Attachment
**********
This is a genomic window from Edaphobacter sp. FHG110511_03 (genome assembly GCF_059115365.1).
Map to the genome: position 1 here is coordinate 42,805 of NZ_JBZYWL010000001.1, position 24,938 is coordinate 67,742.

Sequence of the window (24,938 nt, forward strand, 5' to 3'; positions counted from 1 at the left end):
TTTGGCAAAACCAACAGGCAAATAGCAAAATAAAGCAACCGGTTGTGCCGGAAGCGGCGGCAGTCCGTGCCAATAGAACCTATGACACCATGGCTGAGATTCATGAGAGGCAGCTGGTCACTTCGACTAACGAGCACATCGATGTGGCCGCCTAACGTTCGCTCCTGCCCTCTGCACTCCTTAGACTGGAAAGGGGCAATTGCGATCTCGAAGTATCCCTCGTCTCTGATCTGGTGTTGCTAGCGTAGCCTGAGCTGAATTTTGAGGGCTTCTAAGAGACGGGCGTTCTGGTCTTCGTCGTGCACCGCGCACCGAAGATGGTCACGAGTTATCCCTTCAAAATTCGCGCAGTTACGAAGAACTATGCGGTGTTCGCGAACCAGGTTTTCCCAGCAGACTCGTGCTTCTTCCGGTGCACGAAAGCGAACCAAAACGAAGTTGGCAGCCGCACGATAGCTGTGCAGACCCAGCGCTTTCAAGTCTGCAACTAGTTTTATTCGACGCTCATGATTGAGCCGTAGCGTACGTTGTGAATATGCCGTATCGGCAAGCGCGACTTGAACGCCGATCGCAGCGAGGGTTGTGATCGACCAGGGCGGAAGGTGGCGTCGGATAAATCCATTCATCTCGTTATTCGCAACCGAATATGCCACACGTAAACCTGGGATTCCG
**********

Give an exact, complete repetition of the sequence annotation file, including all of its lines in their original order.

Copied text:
This is a genomic window from Edaphobacter sp. FHG110511_03 (genome assembly GCF_059115365.1).
Map to the genome: position 1 here is coordinate 42,805 of NZ_JBZYWL010000001.1, position 24,938 is coordinate 67,742.

Sequence of the window (24,938 nt, forward strand, 5' to 3'; positions counted from 1 at the left end):
TTTGGCAAAACCAACAGGCAAATAGCAAAATAAAGCAACCGGTTGTGCCGGAAGCGGCGGCAGTCCGTGCCAATAGAACCTATGACACCATGGCTGAGATTCATGAGAGGCAGCTGGTCACTTCGACTAACGAGCACATCGATGTGGCCGCCTAACGTTCGCTCCTGCCCTCTGCACTCCTTAGACTGGAAAGGGGCAATTGCGATCTCGAAGTATCCCTCGTCTCTGATCTGGTGTTGCTAGCGTAGCCTGAGCTGAATTTTGAGGGCTTCTAAGAGACGGGCGTTCTGGTCTTCGTCGTGCACCGCGCACCGAAGATGGTCACGAGTTATCCCTTCAAAATTCGCGCAGTTACGAAGAACTATGCGGTGTTCGCGAACCAGGTTTTCCCAGCAGACTCGTGCTTCTTCCGGTGCACGAAAGCGAACCAAAACGAAGTTGGCAGCCGCACGATAGCTGTGCAGACCCAGCGCTTTCAAGTCTGCAACTAGTTTTATTCGACGCTCATGATTGAGCCGTAGCGTACGTTGTGAATATGCCGTATCGGCAAGCGCGACTTGAACGCCGATCGCAGCGAGGGTTGTGATCGACCAGGGCGGAAGGTGGCGTCGGATAAATCCATTCATCTCGTTATTCGCAACCGAATATGCCACACGTAAACCTGGGATTCCG